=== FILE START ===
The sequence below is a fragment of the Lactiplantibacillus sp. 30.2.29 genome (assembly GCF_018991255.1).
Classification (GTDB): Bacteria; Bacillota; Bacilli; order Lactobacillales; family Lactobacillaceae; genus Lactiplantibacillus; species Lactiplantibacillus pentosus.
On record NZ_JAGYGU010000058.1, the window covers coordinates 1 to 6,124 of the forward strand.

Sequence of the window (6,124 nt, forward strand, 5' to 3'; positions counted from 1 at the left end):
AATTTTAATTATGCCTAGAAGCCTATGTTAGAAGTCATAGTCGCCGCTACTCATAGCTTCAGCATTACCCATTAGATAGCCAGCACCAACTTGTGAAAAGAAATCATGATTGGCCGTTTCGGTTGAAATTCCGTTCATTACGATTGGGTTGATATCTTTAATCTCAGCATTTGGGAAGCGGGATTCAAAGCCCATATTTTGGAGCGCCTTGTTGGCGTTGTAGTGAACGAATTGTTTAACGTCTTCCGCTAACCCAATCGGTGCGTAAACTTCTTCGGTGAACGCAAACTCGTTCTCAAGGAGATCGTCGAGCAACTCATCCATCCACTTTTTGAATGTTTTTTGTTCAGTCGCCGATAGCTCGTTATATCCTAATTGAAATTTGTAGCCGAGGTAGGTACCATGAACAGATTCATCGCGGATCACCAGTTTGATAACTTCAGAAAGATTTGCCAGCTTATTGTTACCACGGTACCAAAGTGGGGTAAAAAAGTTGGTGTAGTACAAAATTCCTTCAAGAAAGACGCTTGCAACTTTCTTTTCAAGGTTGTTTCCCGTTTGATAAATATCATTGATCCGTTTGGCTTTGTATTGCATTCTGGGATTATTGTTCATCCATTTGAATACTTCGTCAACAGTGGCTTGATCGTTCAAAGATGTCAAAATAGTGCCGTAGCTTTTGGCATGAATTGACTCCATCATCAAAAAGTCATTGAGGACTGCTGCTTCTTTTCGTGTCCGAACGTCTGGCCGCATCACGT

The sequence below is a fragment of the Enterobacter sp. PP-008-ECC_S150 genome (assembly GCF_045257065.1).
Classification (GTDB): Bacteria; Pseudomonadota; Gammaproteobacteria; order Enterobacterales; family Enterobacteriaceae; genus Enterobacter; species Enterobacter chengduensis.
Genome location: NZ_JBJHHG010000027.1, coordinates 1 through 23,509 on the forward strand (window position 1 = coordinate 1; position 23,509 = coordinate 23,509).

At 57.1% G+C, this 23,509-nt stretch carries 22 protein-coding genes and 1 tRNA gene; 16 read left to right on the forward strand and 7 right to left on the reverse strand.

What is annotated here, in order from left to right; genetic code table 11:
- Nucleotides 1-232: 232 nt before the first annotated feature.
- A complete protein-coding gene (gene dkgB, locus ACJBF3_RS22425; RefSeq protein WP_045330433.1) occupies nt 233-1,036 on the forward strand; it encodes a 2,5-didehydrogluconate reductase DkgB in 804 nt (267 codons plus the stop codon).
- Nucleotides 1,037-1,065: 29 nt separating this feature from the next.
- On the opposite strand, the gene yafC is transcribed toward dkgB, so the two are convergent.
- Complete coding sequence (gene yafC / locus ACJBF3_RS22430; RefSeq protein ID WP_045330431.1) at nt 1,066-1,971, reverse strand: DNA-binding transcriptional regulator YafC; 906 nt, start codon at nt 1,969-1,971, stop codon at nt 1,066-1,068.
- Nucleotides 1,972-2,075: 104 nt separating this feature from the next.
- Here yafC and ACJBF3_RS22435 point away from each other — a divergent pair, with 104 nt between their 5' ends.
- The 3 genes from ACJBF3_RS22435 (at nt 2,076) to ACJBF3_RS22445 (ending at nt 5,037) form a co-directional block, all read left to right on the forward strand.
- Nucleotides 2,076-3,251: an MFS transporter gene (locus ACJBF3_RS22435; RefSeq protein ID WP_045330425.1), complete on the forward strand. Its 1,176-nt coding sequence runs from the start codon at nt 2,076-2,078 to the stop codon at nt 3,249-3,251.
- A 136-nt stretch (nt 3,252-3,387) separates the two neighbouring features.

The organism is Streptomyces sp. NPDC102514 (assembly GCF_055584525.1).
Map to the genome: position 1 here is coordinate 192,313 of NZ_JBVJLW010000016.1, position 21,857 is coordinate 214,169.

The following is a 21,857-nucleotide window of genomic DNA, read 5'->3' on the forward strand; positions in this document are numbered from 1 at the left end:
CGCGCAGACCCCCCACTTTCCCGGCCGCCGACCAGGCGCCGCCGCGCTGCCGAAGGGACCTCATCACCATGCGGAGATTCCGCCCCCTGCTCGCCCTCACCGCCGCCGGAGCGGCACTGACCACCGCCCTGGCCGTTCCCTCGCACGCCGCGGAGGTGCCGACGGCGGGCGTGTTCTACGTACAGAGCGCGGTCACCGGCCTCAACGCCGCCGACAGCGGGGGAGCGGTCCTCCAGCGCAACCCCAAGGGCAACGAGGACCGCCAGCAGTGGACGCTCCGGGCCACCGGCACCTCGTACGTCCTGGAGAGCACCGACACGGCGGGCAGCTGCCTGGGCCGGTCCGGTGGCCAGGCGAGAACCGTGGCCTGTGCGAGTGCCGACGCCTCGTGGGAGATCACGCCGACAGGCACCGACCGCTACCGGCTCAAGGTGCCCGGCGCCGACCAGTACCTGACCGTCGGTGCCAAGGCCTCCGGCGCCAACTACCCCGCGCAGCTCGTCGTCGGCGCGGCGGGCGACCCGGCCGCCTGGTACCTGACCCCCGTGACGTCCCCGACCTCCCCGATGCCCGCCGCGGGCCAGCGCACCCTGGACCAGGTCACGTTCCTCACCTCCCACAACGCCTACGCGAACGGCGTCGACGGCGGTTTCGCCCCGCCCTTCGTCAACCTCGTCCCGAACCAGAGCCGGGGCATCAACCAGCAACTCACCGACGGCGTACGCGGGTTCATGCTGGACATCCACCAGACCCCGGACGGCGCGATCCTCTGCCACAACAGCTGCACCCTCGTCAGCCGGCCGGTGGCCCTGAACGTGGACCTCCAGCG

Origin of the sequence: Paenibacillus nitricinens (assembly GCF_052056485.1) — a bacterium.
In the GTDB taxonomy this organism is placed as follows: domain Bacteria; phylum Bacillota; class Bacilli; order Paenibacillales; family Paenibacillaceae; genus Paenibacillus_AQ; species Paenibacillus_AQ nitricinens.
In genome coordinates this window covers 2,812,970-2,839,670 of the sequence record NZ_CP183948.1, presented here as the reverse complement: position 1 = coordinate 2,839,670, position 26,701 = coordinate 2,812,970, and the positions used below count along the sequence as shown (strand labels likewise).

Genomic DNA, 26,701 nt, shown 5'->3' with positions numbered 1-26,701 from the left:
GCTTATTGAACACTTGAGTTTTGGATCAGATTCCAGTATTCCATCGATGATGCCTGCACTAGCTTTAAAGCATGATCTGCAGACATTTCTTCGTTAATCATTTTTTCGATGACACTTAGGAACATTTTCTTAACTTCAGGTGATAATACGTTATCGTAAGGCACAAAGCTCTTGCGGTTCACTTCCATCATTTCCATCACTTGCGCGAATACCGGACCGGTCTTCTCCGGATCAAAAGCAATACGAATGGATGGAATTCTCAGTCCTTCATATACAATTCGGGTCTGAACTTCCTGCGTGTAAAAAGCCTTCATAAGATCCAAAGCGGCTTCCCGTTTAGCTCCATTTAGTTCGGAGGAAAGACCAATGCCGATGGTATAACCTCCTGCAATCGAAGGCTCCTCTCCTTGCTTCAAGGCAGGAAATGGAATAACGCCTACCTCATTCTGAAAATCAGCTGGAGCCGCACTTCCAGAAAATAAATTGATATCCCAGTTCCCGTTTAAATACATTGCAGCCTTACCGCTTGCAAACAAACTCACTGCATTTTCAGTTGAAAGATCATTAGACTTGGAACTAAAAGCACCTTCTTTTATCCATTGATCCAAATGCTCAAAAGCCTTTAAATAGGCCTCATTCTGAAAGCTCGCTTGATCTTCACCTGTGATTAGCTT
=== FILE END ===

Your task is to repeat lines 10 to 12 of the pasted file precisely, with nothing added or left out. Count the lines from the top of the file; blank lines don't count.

What is annotated here, in order from left to right; genetic code table 11:
- Nucleotides 1-232: 232 nt before the first annotated feature.
- A complete protein-coding gene (gene dkgB, locus ACJBF3_RS22425; RefSeq protein WP_045330433.1) occupies nt 233-1,036 on the forward strand; it encodes a 2,5-didehydrogluconate reductase DkgB in 804 nt (267 codons plus the stop codon).